I was put on the spot the other day when a student asked me if /p/ in potato could be marked as a syllabic consonant - assuming there was no audible schwa after it. Thinking that p couldn't be the nucleus of a syllable because it's not sufficiently sonorous, I said "no". Is this true, and if so, how would you transcribe it?
I agree that the answer is “no”, and I would transcribe it straightforwardly as p: for example, hæv əpˈteɪtəʊ.
In principle, I would say that plosives can never be syllabic. People have sometimes tried to claim that a very reduced form of thank you, kkju, has two syllables, the first consisting of an inaudible and unreleased syllabic k. And in Romanian and Japanese there are high vowels which become devoiced or disappear after voiceless plosives, giving contrasts such as Romanian lupi̥ vs. lupu̥ (or better lupʲ vs. lupʷ) — but I would say that these original disyllables were reduced to monosyllables by this process.
Nevertheless I agree that there is a fine line between devoicing a vowel and deleting it entirely, perhaps leaving behind a secondary articulation on the preceding consonant.
I have often had to correct beginners who wanted to transcribe wanted, for example, as ˈwɒntd̩, imagining that the final sequence ɪd or əd was a syllabic d. But it isn’t.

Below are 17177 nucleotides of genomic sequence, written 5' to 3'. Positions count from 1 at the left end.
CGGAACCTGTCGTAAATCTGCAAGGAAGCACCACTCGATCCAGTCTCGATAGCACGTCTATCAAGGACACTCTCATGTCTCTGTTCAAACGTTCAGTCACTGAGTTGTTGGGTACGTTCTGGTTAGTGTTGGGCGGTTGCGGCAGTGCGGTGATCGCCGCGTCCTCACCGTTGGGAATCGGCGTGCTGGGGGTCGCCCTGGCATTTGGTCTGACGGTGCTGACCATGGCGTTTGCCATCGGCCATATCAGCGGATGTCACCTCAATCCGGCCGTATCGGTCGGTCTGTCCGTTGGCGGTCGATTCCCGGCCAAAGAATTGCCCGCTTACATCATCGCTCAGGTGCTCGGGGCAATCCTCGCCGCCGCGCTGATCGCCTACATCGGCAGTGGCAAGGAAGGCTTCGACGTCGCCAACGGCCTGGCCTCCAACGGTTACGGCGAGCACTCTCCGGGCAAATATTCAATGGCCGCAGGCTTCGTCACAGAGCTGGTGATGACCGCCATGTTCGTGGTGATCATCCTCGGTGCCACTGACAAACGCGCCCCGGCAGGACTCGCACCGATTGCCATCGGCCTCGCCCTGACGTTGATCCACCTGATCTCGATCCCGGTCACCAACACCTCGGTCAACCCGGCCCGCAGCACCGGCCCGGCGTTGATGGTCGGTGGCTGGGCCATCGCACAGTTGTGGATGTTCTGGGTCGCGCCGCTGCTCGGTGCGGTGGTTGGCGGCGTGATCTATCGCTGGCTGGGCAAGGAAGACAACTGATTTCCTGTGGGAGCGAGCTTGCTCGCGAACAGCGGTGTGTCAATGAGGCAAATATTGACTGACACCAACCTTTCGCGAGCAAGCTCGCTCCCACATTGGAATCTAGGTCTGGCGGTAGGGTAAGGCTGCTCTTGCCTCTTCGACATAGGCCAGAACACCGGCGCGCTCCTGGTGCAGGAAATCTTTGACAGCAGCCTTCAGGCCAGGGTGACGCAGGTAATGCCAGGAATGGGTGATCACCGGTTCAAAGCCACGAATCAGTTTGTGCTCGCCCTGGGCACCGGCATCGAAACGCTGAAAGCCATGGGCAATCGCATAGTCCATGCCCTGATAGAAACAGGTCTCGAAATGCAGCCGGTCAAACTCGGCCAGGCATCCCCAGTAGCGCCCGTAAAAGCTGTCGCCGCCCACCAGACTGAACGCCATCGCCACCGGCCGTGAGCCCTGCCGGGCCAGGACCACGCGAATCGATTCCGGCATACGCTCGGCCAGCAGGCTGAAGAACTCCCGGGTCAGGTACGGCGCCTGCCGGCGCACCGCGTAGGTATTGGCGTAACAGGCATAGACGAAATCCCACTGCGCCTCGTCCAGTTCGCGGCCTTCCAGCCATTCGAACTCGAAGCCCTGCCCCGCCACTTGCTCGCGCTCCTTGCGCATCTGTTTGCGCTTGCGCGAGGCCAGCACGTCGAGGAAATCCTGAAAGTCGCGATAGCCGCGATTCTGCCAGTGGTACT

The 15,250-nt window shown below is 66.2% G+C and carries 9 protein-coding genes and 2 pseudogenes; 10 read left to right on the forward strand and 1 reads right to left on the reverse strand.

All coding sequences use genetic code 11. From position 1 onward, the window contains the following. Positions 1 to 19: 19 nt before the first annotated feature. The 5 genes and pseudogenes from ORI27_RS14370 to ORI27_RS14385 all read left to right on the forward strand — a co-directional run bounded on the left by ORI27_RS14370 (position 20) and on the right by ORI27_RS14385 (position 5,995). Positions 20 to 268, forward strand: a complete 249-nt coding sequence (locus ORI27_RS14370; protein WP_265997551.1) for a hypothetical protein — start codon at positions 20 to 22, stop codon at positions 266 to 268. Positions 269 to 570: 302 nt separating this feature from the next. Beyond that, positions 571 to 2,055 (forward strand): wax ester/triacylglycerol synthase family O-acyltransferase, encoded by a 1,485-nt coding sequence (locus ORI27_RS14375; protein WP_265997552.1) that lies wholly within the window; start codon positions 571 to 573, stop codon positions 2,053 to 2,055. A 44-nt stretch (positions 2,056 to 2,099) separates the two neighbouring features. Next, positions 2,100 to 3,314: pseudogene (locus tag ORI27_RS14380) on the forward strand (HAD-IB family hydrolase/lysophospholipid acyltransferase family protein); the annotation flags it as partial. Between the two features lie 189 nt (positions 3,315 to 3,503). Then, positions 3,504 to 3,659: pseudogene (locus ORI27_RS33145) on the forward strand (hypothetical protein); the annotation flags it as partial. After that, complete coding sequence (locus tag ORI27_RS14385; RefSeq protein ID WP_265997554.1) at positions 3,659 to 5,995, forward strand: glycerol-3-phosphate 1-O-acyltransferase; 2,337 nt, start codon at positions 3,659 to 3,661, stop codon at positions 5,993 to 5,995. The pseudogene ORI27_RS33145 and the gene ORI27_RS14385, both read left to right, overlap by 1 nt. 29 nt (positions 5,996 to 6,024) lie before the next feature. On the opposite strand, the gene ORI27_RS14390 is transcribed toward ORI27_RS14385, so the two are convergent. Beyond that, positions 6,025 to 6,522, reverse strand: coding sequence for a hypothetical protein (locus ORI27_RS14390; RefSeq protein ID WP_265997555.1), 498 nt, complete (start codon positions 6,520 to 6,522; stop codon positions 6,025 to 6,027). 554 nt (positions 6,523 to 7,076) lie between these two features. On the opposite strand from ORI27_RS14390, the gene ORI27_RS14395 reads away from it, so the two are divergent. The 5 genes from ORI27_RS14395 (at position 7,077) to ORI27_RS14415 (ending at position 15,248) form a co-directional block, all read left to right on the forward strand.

What about Bella Coola? I think Bella Coola syllable structure is difficult to explain without the occasional syllabic plosive (since many Bella Coola words are vowelless). I know that Dell & Elmedlaoui proposed syllabic plosives for Berber given the long strings of plosives in some Berber words, which only obey sonority sequencing if stops are syllabified. Any thoughts?ReplyDelete
There's also Georgian. Georgian has two types of plosive clusters, namely those spoken with one release (e.g., /dʒɡ-/ in /dʒɡupi/ "group", or /ts'q'-/ in /ts'q'ali/ "water"), and those with two (e.g., /tb-/ in /tbilisi/ "Tbilisi", or /kts-/ in /ktseva/ "behaviour"). In a precise transcription, I would write /tbilisi/ as [tʰə̆bilisi], or perhaps even [t̩ʰbilisi]!ReplyDelete
why plosives cannot be syllabicReplyDelete